The Regulation and Supervision of Banks Around the World: A New Database
James R. Barth
Gerard Caprio Jr.
UC Berkeley; Milken Institute; National Bureau of Economic Research (NBER)
University of Minnesota Financial Studies Working Paper No. 0006; World Bank Policy Research Working Paper No. 2588
This new and comprehensive database on the regulation and supervision of banks in 107 countries should better inform advice about bank regulation and supervision and lower the marginal cost of empirical research.
International consultants on bank regulation and supervision for developing countries often base their advice on how their home country does things, for lack of information on practice in other countries. Recommendations for reform have tended to be shaped by bias rather than facts.
To better inform advice about bank regulation and supervision and to lower the marginal cost of empirical research, Barth, Caprio, and Levine present and discuss a new and comprehensive database on the regulation and supervision of banks in 107 countries. The data, based on surveys sent to national bank regulatory and supervisory authorities, are now available to researchers and policymakers around the world.
The data cover such aspects of banking as entry requirements, ownership restrictions, capital requirements, activity restrictions, external auditing requirements, characteristics of deposit insurance schemes, loan classification and provisioning requirements, accounting and disclosure requirements, troubled bank resolution actions, and (uniquely) the quality of supervisory personnel and their actions.
The database permits users to learn how banks are currently regulated and supervised, and about bank structures and deposit insurance schemes, for a broad cross-section of countries.
In addition to describing the data, Barth, Caprio, and Levine show how variables may be grouped and aggregated. They also show some simple correlations among selected variables.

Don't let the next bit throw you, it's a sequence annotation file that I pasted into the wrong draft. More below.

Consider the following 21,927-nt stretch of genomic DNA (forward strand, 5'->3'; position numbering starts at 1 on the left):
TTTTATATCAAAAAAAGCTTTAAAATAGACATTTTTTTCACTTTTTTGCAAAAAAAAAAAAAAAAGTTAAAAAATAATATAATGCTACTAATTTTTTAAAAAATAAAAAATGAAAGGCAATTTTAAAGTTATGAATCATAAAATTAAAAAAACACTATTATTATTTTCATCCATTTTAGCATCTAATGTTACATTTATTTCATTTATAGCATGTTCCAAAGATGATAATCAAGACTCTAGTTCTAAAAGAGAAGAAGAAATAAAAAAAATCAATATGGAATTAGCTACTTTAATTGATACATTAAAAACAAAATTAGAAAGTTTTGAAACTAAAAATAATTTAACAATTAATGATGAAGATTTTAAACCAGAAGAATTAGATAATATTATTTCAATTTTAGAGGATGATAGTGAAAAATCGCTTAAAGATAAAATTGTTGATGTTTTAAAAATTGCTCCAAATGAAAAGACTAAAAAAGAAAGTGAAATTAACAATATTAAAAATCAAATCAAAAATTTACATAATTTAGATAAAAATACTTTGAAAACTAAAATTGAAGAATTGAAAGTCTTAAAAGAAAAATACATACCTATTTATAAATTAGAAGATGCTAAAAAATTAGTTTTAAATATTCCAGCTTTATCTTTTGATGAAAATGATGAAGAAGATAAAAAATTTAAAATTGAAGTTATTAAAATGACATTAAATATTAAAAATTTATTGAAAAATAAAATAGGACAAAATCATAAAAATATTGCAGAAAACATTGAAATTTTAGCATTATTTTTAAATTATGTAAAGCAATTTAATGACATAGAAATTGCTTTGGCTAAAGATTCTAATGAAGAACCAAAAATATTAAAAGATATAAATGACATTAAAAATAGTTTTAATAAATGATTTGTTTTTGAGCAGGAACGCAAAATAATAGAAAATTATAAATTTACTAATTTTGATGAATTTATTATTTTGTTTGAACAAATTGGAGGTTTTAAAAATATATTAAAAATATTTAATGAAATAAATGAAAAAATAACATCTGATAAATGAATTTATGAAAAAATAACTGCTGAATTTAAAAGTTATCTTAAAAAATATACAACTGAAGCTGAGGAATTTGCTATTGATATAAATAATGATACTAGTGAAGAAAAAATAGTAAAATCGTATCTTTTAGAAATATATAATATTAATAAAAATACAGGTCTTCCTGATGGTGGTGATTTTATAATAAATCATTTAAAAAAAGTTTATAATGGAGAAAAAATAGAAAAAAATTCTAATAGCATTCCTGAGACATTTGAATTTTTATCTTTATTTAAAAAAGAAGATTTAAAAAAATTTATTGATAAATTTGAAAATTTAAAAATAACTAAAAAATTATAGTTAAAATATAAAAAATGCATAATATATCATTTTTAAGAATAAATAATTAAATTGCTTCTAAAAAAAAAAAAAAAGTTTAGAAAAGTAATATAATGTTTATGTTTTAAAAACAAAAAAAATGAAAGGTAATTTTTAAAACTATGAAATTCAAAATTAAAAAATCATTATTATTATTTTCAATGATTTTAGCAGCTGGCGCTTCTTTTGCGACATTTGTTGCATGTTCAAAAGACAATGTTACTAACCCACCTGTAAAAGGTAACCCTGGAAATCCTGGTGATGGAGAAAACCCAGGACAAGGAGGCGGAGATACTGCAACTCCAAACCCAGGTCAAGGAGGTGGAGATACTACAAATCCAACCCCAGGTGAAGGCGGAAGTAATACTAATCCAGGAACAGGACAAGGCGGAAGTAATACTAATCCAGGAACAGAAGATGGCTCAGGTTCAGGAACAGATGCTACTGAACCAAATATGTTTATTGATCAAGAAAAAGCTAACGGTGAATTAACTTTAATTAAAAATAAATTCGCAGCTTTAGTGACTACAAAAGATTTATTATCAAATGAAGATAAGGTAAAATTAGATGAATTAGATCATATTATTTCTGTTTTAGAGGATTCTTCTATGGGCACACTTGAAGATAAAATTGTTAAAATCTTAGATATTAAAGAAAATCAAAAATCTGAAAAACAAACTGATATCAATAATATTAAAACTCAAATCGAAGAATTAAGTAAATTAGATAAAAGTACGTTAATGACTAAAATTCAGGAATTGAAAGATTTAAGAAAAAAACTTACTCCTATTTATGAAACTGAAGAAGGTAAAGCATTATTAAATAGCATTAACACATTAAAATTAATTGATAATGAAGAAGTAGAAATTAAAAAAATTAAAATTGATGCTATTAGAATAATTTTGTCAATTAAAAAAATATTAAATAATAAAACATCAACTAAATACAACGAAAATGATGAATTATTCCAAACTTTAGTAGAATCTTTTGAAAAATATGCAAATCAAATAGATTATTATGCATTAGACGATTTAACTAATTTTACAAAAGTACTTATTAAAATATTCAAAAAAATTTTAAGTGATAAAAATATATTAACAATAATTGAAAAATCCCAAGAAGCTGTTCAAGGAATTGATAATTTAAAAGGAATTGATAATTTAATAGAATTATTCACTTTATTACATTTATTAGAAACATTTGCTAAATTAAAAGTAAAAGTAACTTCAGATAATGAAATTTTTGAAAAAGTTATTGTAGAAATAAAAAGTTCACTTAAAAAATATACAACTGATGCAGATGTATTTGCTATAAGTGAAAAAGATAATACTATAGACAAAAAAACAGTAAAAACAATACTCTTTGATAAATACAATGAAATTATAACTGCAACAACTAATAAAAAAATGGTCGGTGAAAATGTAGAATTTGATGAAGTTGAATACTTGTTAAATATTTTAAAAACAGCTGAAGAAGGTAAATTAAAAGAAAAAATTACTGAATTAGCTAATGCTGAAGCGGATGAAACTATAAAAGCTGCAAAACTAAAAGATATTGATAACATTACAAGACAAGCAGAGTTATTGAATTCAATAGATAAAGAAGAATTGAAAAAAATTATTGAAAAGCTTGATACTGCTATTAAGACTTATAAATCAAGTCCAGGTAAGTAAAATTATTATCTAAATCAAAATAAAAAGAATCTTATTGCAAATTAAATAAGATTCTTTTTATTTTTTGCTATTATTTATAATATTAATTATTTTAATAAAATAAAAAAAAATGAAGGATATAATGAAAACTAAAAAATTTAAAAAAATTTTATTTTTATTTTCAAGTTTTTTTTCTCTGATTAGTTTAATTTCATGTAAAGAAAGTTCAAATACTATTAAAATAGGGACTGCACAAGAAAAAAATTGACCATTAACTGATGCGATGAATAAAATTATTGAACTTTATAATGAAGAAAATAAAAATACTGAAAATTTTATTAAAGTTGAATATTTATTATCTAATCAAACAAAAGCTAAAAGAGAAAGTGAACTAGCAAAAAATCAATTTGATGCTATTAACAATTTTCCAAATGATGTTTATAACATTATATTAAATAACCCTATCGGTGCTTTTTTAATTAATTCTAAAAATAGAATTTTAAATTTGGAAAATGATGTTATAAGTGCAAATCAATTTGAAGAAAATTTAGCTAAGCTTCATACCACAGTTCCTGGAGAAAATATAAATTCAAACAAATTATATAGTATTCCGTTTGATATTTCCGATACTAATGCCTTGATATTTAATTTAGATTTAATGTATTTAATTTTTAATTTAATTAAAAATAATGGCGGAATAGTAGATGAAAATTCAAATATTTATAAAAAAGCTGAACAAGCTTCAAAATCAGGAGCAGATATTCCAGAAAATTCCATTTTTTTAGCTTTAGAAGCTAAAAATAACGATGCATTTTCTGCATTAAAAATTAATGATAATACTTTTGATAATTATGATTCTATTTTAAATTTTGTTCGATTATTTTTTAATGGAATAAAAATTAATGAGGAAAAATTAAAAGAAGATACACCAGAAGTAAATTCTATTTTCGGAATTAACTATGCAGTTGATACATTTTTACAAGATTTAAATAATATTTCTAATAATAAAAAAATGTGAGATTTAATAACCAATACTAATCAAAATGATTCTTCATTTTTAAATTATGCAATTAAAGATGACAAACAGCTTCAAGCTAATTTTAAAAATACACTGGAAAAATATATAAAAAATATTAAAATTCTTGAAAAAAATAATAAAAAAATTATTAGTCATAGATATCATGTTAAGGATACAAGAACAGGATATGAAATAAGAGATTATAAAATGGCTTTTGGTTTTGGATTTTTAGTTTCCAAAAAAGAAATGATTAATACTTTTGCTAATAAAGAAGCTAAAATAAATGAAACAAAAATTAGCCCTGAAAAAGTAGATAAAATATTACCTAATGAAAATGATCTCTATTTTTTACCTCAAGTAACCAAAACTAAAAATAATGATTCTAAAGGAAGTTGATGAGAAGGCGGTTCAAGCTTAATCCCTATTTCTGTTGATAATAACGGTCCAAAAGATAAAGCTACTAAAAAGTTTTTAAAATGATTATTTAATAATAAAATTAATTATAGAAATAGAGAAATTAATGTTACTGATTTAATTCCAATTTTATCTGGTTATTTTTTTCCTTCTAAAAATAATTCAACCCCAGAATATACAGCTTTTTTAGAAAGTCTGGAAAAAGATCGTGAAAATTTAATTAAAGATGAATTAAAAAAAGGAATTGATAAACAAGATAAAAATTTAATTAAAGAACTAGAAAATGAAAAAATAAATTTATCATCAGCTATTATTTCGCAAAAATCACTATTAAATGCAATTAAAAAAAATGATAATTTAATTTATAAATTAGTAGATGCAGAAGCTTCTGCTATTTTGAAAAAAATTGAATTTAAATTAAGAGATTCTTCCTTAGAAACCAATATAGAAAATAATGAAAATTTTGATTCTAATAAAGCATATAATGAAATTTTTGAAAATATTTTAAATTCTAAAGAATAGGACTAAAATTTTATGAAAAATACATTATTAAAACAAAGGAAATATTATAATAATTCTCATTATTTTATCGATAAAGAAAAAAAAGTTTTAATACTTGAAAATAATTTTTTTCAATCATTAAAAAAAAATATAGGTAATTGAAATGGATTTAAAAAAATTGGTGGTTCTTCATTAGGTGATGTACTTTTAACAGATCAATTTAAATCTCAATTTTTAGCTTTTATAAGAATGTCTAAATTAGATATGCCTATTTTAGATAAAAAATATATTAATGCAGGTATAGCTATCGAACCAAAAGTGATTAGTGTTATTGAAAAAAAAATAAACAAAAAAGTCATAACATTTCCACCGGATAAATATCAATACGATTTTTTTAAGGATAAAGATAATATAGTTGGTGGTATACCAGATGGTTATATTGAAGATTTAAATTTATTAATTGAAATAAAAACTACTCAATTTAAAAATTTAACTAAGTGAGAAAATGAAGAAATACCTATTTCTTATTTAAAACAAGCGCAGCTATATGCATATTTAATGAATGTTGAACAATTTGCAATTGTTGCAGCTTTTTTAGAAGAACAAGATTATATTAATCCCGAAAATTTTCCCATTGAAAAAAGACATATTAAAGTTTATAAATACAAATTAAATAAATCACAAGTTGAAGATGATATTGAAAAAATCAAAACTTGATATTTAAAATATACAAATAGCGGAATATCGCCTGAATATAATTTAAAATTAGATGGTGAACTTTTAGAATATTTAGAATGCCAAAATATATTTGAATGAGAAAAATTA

In a companion paper ("Bank Regulation and Supervision: What Works Best") studying the relationship between differences in bank regulation and supervision and bank performance and stability, they conclude that:
- Countries with policies that promote private monitoring of banks have better bank performance and more stability. Countries with more generous deposit insurance schemes tend to have poorer bank performance and more bank fragility.
- Diversification of income streams and loan portfolios - by not restricting bank activities - also tends to improve performance and stability. (This works best when an active securities market exists.) Countries in which banks are encouraged to diversify their portfolios domestically and internationally suffer fewer crises.
This paper - a product of Finance, Development Research Group, and the Financial Sector Strategy and Policy Department - is part of a larger effort in the Bank to compile data on financial regulation and supervision and the advise countries on what works best. The study was funded by the Bank's Research Support Budget under the research project "Bank Regulation and Supervision: What Works and What Does Not."
Number of Pages in PDF File: 88
JEL Classification: G18, G38, G21working papers series
Date posted: April 10, 2001
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